In terms of acid production, lactic acid is known as one of the major indicators of the success of a silage sample (Bernardes et al. 2018). This is shown in Table 2 where at the point where the pH of the sample is within or close to the desired range, lactic acid is at its highest percentage. Strong amounts of lactic acid production occurred in all sealed samples of silage with added sugar. This is because the additional levels of carbohydrates available for the anaerobic microorganisms to convert to lactic acid. In samples with low levels of lactic acid production, there was either not enough sugar added to for the production of high levels of lactic acid, or these samples were non-vacuumed and the presence of air did not provide the right conditions for anaerobic fermentation (Bernardes at al. 2018). Poor fermentation in a sample was shown by high levels of butyric acid (Zheng et al. 2018). Samples with higher than average butyric acid proportions included kikuyu samples; NV0%, NV3%, V0% and V1%, further highlighting the need for additional carbohydrates as well as an air-tight environment.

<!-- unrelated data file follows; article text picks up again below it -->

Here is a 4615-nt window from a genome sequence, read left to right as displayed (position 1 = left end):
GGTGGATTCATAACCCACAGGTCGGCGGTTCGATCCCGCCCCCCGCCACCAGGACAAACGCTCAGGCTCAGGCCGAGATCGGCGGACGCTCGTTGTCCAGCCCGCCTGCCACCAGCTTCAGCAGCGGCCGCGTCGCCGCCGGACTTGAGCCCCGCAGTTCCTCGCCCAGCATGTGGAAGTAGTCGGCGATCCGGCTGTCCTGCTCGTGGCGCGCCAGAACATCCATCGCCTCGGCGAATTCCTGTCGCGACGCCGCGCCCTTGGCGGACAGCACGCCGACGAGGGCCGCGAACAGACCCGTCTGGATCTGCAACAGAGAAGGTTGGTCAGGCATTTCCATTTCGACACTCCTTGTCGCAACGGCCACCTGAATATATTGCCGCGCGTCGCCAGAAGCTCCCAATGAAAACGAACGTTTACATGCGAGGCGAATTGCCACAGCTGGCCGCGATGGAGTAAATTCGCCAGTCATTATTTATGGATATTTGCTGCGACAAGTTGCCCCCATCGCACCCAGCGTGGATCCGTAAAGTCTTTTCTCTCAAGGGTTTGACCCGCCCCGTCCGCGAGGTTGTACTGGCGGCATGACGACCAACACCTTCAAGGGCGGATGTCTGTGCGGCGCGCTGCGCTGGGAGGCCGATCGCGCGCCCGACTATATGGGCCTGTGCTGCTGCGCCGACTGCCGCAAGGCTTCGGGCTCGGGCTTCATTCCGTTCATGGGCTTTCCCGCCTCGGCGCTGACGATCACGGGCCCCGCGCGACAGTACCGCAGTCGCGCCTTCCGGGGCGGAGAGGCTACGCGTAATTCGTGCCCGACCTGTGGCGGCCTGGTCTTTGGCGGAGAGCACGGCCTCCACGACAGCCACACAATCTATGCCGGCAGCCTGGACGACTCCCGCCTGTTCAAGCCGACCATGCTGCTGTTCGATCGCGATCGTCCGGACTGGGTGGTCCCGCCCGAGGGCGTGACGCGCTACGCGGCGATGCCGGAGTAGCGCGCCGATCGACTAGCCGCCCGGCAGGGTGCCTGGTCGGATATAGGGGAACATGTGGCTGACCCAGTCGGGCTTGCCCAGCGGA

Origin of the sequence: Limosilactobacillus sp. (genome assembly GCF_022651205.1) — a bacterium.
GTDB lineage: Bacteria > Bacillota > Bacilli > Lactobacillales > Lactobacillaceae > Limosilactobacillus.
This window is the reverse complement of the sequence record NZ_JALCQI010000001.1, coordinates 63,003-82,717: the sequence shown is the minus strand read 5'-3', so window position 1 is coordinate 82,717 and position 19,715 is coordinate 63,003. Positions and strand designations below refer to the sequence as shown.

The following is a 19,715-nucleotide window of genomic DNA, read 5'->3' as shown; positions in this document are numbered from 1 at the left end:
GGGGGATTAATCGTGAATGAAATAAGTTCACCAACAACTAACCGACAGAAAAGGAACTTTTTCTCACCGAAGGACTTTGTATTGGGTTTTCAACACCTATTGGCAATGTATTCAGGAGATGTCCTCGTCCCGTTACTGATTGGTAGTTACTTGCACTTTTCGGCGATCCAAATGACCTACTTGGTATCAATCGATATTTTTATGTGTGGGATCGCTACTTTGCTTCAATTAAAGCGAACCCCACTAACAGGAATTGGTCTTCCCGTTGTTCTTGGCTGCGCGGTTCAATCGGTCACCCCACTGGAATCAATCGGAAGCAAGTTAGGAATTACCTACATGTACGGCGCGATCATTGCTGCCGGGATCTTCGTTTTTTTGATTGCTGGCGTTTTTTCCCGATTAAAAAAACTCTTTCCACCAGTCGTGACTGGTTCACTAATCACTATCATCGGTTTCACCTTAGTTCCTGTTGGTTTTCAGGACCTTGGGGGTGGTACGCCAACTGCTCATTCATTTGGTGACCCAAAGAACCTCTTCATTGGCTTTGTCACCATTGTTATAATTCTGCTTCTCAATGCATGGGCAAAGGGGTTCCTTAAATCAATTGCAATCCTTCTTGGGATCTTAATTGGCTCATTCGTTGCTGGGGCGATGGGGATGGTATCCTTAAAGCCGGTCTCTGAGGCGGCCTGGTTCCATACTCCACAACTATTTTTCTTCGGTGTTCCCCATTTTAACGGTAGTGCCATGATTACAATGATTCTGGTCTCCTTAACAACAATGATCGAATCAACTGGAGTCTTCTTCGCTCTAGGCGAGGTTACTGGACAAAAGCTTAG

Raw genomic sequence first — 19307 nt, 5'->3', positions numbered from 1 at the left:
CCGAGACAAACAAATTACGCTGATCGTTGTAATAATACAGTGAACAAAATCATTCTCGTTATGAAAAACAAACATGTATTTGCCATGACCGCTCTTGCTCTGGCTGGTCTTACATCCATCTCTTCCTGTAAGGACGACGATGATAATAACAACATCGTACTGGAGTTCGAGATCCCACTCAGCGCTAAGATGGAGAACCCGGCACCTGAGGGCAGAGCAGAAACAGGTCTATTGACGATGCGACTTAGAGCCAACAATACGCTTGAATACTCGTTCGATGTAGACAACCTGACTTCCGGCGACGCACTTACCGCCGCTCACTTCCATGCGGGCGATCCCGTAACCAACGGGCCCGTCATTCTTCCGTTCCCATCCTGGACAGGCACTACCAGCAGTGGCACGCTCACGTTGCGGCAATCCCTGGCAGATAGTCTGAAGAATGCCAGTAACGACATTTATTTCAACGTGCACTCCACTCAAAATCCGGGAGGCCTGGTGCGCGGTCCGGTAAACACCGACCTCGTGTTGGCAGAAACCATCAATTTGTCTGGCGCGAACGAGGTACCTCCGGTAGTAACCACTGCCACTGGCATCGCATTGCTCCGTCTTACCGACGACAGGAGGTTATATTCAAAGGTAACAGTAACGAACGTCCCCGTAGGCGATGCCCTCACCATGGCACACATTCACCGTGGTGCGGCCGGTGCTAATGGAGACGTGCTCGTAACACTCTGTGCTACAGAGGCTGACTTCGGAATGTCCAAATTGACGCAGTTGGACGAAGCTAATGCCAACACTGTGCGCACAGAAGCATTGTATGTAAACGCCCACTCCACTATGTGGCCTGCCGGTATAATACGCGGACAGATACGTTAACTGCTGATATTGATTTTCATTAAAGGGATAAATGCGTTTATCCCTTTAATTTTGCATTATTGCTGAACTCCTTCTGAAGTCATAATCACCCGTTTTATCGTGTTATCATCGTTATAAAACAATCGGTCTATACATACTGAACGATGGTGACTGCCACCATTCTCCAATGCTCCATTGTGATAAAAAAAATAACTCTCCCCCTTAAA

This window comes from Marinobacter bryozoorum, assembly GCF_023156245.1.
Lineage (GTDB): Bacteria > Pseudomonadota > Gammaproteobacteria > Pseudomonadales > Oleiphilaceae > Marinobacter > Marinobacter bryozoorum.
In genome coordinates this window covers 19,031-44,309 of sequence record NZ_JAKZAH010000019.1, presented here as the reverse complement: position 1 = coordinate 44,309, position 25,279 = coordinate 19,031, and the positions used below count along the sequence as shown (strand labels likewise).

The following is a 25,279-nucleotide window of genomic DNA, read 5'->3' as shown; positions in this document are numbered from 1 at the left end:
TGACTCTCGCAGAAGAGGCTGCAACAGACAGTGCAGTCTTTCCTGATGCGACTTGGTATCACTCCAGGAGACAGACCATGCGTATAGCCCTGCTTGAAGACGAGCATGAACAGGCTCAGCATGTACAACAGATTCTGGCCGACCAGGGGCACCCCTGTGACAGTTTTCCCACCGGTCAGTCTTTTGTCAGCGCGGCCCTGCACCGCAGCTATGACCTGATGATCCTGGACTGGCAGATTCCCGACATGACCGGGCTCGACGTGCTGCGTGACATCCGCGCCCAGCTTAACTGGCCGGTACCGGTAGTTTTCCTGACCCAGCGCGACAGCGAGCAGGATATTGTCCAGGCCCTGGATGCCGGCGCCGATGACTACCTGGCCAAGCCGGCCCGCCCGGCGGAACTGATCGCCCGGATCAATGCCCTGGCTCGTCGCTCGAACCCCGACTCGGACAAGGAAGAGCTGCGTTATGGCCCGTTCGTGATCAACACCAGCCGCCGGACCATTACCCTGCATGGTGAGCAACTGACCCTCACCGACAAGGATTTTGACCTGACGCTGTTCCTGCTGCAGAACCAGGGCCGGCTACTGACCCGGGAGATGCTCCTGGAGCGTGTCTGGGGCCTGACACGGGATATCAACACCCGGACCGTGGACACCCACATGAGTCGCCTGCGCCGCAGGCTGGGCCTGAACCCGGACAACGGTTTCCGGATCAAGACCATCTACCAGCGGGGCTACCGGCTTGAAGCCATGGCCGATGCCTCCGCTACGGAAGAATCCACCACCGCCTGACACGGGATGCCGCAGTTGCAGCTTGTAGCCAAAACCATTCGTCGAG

Nutritional value is also important when analysing silage samples. This is shown by the percentage of organic matter on a Dry Matter basis. Each sample’s organic matter content varied significantly depending on the levels of carbohydrate added (see Table 3). Within the kikuyu samples it was clear that the type of seal played the largest role in the amount of organic matter present. However, sugar content also played a role. The results show that at V0% organic matter content was at its highest (91.1%), this amount is lower at V1% and V3%, however, at V2% it climbs higher than V1% and V3%. Overall the organic matter results show lower amounts of added carbohydrate produce higher levels of organic matter. This means that more organic matter degradation occurred in the samples with the higher amounts of carbohydrate added in terms of thee kikuyu sample. This shows that the sample of V0% was most nutritious at 91.1%, just lower than the level of organic matter found in fresh grass (91.9%). It also shows that the addition of sugar to tropical grasses does not necessarily increase nutritional content. However, the fact that there is no pattern within the added sugar samples with V2% being an outlier provides some doubt on this theory. In fact, ryegrass and clover also each have an outlier in their organic matter results, however their data suggests that high carbohydrate content increases organic matter. This is backed up by research completed by Borreani et al. 2018 and may suggest the organic matter in kikuyu grass levels may be incorrect for this experiment.